My theory, FWIW: Like most features in most naturals languages, the answer
is "just because."
On Tue, Aug 29, 2017 at 1:38 PM, Matthew George <[log in to unmask]> wrote:
> Working on my conlang, I've been slowly gaining insight into why languages
> possess or lack certain features, and that's given me a whole new
> appreciation for my native language. There are still some points on which
> I'm confused as to why certain restrictions might exist.
> For example, the combination of a stop followed by an approximant is really
> common, but there's to my mind a very peculiar gap. 'r' can be combined
> freely, but 'l' doesn't follow the alveolar stops as far as I can tell.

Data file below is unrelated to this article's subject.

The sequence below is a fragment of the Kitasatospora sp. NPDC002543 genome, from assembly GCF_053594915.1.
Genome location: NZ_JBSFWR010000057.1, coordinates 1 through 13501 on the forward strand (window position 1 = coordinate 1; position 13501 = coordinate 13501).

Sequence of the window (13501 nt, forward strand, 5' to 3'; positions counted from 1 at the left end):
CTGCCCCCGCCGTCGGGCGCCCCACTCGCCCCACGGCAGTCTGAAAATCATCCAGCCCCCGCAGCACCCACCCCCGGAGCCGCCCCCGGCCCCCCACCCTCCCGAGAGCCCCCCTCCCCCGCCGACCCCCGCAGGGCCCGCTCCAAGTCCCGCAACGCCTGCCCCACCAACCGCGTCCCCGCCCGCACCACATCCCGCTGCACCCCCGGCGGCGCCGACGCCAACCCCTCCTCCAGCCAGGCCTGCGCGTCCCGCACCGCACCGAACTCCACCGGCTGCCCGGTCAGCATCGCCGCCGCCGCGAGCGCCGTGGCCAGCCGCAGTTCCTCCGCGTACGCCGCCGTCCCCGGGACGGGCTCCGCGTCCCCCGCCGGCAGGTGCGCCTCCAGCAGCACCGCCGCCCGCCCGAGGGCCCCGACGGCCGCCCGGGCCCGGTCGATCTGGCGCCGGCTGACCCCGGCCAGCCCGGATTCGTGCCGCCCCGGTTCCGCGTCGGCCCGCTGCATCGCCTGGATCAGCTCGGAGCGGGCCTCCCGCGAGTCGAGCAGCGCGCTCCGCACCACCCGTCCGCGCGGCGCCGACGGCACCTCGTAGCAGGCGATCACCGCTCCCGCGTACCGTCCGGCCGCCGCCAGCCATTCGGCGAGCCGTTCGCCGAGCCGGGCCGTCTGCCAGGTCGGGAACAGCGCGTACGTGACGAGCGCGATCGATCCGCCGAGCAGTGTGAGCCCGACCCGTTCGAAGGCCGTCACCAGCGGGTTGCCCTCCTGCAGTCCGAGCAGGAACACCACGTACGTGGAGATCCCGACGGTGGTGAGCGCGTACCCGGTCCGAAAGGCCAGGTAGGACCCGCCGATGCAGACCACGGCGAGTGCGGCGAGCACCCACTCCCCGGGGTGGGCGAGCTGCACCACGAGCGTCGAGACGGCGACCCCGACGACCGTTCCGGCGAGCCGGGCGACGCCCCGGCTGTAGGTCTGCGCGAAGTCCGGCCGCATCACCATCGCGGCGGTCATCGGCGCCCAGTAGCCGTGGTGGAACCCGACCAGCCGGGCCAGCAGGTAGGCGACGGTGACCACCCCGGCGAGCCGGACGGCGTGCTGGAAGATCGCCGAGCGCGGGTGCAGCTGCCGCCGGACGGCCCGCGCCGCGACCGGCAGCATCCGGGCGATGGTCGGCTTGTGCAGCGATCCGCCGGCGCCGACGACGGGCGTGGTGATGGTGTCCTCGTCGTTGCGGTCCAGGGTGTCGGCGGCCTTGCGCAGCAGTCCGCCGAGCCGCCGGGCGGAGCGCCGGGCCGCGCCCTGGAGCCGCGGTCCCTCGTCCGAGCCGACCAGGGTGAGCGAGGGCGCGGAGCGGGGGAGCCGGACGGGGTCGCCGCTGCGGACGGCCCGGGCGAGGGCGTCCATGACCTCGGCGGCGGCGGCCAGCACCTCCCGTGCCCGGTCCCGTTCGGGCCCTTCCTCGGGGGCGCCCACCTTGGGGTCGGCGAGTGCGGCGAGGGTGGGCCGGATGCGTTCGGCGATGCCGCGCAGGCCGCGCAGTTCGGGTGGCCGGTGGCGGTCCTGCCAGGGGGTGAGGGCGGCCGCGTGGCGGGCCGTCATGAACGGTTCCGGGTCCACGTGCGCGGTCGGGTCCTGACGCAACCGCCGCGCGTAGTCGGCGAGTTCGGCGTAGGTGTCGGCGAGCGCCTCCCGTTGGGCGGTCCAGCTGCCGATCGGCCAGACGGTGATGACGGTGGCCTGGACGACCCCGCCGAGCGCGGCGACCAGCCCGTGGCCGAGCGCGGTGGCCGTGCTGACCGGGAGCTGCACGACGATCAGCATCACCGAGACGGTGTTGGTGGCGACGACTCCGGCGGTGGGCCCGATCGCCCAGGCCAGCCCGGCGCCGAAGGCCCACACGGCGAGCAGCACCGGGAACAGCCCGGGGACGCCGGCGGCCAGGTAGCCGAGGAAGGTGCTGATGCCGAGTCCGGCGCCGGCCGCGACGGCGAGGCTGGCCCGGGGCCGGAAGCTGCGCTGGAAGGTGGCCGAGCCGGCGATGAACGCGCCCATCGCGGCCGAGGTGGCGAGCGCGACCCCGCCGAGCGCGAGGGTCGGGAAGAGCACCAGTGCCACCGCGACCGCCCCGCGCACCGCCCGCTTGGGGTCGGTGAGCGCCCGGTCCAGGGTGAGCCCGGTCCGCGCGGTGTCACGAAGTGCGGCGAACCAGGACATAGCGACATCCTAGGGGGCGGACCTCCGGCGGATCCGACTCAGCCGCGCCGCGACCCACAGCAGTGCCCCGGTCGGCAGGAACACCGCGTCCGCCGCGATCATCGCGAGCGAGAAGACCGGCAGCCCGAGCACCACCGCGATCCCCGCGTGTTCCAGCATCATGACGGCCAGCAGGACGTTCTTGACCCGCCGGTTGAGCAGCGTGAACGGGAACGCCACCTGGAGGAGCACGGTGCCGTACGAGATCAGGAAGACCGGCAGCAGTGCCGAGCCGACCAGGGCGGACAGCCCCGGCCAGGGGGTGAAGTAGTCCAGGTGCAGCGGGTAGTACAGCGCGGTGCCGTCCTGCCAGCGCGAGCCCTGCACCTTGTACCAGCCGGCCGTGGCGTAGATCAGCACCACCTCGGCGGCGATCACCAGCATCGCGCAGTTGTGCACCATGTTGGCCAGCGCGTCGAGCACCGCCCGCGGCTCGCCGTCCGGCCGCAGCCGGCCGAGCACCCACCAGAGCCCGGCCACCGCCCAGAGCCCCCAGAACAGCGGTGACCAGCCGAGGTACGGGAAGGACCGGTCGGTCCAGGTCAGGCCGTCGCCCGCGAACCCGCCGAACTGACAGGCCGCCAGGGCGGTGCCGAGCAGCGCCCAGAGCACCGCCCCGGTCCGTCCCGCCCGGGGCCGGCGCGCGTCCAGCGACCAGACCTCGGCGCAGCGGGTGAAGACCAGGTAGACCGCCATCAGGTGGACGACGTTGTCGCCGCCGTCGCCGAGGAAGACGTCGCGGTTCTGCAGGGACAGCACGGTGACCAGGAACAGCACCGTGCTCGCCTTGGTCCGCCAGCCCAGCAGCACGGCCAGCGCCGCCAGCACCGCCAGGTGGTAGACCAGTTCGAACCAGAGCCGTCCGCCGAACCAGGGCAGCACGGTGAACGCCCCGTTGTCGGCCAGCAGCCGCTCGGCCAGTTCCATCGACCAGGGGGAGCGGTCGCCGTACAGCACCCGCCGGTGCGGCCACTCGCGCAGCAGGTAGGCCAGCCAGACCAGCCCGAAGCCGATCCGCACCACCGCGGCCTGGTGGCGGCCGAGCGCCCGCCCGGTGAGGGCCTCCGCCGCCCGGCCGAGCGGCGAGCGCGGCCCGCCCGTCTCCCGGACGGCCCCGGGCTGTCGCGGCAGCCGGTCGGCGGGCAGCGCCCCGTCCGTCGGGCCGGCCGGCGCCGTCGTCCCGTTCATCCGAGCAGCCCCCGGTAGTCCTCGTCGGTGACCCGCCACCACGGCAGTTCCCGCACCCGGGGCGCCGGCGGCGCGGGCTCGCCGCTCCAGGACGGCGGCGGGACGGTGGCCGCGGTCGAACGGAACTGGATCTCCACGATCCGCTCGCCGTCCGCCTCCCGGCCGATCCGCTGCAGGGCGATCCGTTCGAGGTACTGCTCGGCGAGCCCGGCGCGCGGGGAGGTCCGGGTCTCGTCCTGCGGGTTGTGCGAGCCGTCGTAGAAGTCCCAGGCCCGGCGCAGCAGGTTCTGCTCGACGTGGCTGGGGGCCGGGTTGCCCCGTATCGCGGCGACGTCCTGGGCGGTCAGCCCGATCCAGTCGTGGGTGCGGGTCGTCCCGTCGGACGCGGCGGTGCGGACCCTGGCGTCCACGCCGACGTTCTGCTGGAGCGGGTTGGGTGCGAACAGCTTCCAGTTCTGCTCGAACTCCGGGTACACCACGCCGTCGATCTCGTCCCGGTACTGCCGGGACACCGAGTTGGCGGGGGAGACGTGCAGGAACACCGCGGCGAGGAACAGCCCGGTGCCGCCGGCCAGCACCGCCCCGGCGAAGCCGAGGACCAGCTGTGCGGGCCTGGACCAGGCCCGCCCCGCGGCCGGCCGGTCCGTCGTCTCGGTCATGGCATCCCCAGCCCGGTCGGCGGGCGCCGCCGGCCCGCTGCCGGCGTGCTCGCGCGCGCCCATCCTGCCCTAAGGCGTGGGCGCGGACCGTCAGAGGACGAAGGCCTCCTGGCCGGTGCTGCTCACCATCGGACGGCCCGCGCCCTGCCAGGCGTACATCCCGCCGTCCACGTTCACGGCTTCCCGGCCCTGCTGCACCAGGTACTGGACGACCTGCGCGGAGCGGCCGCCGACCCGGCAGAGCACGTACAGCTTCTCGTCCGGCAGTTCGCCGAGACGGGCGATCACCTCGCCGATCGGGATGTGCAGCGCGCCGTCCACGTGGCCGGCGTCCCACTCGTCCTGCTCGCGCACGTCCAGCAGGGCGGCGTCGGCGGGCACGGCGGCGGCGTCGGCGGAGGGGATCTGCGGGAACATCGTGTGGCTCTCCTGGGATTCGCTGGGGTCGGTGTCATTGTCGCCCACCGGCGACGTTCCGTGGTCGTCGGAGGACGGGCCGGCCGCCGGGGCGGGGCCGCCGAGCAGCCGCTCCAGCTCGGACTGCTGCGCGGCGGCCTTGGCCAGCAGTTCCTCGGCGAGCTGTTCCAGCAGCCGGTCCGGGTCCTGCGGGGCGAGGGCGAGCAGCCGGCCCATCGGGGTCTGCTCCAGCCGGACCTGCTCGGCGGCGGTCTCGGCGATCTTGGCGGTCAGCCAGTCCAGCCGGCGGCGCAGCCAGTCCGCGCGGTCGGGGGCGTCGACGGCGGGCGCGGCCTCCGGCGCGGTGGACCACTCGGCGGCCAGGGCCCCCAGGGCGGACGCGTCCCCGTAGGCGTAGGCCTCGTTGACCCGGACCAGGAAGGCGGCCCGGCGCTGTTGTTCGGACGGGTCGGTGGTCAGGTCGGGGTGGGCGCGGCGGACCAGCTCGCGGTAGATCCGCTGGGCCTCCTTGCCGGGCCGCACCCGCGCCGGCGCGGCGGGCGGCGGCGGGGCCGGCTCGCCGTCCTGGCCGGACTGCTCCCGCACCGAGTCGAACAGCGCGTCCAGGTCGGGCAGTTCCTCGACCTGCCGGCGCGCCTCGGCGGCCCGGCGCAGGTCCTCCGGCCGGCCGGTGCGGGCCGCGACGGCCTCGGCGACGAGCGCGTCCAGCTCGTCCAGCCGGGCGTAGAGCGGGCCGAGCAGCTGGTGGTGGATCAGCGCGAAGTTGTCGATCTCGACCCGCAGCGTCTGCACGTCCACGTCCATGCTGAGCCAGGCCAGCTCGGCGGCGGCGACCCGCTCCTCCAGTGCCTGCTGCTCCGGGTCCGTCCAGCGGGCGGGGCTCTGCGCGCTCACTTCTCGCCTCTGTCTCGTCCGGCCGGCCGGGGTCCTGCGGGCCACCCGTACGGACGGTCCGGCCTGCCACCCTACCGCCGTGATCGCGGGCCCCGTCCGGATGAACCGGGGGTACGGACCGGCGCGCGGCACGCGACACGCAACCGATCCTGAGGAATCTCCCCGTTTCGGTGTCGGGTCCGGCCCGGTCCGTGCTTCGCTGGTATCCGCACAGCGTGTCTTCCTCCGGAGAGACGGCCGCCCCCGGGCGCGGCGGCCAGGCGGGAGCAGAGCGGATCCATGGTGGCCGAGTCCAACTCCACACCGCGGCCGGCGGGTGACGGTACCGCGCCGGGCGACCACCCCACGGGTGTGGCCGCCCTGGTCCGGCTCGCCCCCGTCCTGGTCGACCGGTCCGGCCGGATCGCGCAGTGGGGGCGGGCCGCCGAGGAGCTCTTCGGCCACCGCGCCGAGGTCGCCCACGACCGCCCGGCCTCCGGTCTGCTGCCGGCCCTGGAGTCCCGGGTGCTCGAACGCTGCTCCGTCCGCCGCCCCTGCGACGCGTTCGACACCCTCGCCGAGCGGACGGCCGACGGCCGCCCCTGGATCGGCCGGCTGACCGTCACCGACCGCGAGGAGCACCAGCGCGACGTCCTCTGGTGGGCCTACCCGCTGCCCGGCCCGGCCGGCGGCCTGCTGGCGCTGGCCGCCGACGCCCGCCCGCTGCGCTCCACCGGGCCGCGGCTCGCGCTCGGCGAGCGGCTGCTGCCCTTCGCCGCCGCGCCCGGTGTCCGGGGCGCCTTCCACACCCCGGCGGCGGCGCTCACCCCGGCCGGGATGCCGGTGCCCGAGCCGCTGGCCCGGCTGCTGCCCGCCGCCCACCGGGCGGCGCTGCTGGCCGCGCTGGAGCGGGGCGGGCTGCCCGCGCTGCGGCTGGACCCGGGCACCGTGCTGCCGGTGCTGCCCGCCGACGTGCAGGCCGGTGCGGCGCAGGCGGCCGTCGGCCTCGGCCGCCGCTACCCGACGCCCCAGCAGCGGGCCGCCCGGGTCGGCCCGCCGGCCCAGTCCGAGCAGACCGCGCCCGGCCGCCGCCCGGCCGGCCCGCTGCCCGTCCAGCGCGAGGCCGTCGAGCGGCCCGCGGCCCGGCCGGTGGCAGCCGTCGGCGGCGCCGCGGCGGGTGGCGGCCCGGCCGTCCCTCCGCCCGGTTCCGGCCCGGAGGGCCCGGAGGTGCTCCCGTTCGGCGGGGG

> All the instances of what at first appears to be that really has a vocalic
> 'l' - as in 'riddle' or 'little'. 'pl' exists, as in 'plan', 'kl' as in
> 'clock', 'bl' and 'gl' as in 'blue' and 'glue'. But 'tl' and 'dl' aren't
> permitted. It's possible to articulate those combinations, I find it
> rather easier than the alveolar lateral fricative, which 'tl' is sometimes
> used to indicate.
> What reason, if any, is there for that restriction?
> Matt G.